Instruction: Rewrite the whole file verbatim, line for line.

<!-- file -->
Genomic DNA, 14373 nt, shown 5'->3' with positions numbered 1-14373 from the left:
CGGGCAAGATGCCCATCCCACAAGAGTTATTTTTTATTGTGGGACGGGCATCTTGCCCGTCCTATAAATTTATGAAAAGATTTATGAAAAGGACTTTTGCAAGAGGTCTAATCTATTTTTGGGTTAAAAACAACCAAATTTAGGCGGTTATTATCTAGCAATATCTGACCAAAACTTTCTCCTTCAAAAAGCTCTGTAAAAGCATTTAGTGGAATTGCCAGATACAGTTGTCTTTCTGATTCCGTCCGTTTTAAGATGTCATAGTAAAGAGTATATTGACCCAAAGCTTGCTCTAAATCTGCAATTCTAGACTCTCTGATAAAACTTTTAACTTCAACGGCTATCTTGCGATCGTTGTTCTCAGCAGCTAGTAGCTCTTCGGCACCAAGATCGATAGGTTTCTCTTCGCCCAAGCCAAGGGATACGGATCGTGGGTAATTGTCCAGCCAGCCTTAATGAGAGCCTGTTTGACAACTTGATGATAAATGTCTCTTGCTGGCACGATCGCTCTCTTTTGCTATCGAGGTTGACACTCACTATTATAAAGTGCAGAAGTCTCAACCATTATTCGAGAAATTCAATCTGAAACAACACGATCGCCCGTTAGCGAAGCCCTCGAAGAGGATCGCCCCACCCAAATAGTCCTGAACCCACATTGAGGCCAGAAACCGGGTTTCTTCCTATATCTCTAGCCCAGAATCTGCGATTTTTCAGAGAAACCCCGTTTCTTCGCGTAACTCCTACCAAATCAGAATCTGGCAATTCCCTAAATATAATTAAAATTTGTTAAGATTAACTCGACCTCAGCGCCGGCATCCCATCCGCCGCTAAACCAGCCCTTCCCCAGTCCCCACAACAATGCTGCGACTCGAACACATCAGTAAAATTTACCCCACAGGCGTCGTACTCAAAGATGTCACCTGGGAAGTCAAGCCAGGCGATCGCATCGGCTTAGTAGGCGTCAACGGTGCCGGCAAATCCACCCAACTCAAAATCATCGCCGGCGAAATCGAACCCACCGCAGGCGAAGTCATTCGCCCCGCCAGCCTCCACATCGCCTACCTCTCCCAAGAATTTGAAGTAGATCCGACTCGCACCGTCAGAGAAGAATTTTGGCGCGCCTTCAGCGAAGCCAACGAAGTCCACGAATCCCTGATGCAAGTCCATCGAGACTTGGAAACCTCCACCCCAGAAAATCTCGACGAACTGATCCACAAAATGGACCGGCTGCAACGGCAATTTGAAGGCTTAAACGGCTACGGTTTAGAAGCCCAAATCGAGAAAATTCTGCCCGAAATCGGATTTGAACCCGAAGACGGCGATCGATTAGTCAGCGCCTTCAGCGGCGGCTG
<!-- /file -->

Genomic DNA, 14373 nt, shown 5'->3' with positions numbered 1-14373 from the left:
CGGGCAAGATGCCCATCCCACAAGAGTTATTTTTTATTGTGGGACGGGCATCTTGCCCGTCCTATAAATTTATGAAAAGATTTATGAAAAGGACTTTTGCAAGAGGTCTAATCTATTTTTGGGTTAAAAACAACCAAATTTAGGCGGTTATTATCTAGCAATATCTGACCAAAACTTTCTCCTTCAAAAAGCTCTGTAAAAGCATTTAGTGGAATTGCCAGATACAGTTGTCTTTCTGATTCCGTCCGTTTTAAGATGTCATAGTAAAGAGTATATTGACCCAAAGCTTGCTCTAAATCTGCAATTCTAGACTCTCTGATAAAACTTTTAACTTCAACGGCTATCTTGCGATCGTTGTTCTCAGCAGCTAGTAGCTCTTCGGCACCAAGATCGATAGGTTTCTCTTCGCCCAAGCCAAGGGATACGGATCGTGGGTAATTGTCCAGCCAGCCTTAATGAGAGCCTGTTTGACAACTTGATGATAAATGTCTCTTGCTGGCACGATCGCTCTCTTTTGCTATCGAGGTTGACACTCACTATTATAAAGTGCAGAAGTCTCAACCATTATTCGAGAAATTCAATCTGAAACAACACGATCGCCCGTTAGCGAAGCCCTCGAAGAGGATCGCCCCACCCAAATAGTCCTGAACCCACATTGAGGCCAGAAACCGGGTTTCTTCCTATATCTCTAGCCCAGAATCTGCGATTTTTCAGAGAAACCCCGTTTCTTCGCGTAACTCCTACCAAATCAGAATCTGGCAATTCCCTAAATATAATTAAAATTTGTTAAGATTAACTCGACCTCAGCGCCGGCATCCCATCCGCCGCTAAACCAGCCCTTCCCCAGTCCCCACAACAATGCTGCGACTCGAACACATCAGTAAAATTTACCCCACAGGCGTCGTACTCAAAGATGTCACCTGGGAAGTCAAGCCAGGCGATCGCATCGGCTTAGTAGGCGTCAACGGTGCCGGCAAATCCACCCAACTCAAAATCATCGCCGGCGAAATCGAACCCACCGCAGGCGAAGTCATTCGCCCCGCCAGCCTCCACATCGCCTACCTCTCCCAAGAATTTGAAGTAGATCCGACTCGCACCGTCAGAGAAGAATTTTGGCGCGCCTTCAGCGAAGCCAACGAAGTCCACGAATCCCTGATGCAAGTCCATCGAGACTTGGAAACCTCCACCCCAGAAAATCTCGACGAACTGATCCACAAAATGGACCGGCTGCAACGGCAATTTGAAGGCTTAAACGGCTACGGTTTAGAAGCCCAAATCGAGAAAATTCTGCCCGAAATCGGATTTGAACCCGAAGACGGCGATCGATTAGTCAGCGCCTTCAGCGGCGGCTG